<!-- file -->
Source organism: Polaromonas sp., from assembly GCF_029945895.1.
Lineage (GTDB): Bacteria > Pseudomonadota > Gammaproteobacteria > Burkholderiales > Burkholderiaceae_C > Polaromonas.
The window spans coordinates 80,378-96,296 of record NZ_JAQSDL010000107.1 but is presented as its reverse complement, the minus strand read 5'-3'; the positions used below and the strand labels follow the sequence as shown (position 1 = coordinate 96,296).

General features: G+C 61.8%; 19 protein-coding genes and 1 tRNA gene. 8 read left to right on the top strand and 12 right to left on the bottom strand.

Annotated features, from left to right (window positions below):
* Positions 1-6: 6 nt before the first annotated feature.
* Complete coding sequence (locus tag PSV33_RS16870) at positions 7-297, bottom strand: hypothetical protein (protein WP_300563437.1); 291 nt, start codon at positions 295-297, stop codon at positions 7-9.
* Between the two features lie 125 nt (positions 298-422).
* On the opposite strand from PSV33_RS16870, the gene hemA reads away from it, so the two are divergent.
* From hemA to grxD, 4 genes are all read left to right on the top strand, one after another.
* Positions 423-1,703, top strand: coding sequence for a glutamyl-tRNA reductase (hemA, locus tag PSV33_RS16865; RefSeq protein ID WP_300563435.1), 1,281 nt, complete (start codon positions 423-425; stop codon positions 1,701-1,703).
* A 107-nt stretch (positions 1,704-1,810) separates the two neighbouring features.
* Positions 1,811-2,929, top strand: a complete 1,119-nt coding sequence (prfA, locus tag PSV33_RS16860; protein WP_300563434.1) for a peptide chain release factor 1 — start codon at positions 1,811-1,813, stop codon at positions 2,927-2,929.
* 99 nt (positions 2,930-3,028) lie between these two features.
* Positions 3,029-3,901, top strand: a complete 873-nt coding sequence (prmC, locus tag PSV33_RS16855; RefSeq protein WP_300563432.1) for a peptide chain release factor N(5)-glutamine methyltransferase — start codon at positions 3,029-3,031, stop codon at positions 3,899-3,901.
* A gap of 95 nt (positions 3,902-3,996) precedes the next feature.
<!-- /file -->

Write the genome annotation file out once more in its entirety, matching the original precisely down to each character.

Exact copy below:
Source organism: Polaromonas sp., from assembly GCF_029945895.1.
Lineage (GTDB): Bacteria > Pseudomonadota > Gammaproteobacteria > Burkholderiales > Burkholderiaceae_C > Polaromonas.
The window spans coordinates 80,378-96,296 of record NZ_JAQSDL010000107.1 but is presented as its reverse complement, the minus strand read 5'-3'; the positions used below and the strand labels follow the sequence as shown (position 1 = coordinate 96,296).

General features: G+C 61.8%; 19 protein-coding genes and 1 tRNA gene. 8 read left to right on the top strand and 12 right to left on the bottom strand.

Annotated features, from left to right (window positions below):
* Positions 1-6: 6 nt before the first annotated feature.
* Complete coding sequence (locus tag PSV33_RS16870) at positions 7-297, bottom strand: hypothetical protein (protein WP_300563437.1); 291 nt, start codon at positions 295-297, stop codon at positions 7-9.
* Between the two features lie 125 nt (positions 298-422).
* On the opposite strand from PSV33_RS16870, the gene hemA reads away from it, so the two are divergent.
* From hemA to grxD, 4 genes are all read left to right on the top strand, one after another.
* Positions 423-1,703, top strand: coding sequence for a glutamyl-tRNA reductase (hemA, locus tag PSV33_RS16865; RefSeq protein ID WP_300563435.1), 1,281 nt, complete (start codon positions 423-425; stop codon positions 1,701-1,703).
* A 107-nt stretch (positions 1,704-1,810) separates the two neighbouring features.
* Positions 1,811-2,929, top strand: a complete 1,119-nt coding sequence (prfA, locus tag PSV33_RS16860; protein WP_300563434.1) for a peptide chain release factor 1 — start codon at positions 1,811-1,813, stop codon at positions 2,927-2,929.
* 99 nt (positions 2,930-3,028) lie between these two features.
* Positions 3,029-3,901, top strand: a complete 873-nt coding sequence (prmC, locus tag PSV33_RS16855; RefSeq protein WP_300563432.1) for a peptide chain release factor N(5)-glutamine methyltransferase — start codon at positions 3,029-3,031, stop codon at positions 3,899-3,901.
* A gap of 95 nt (positions 3,902-3,996) precedes the next feature.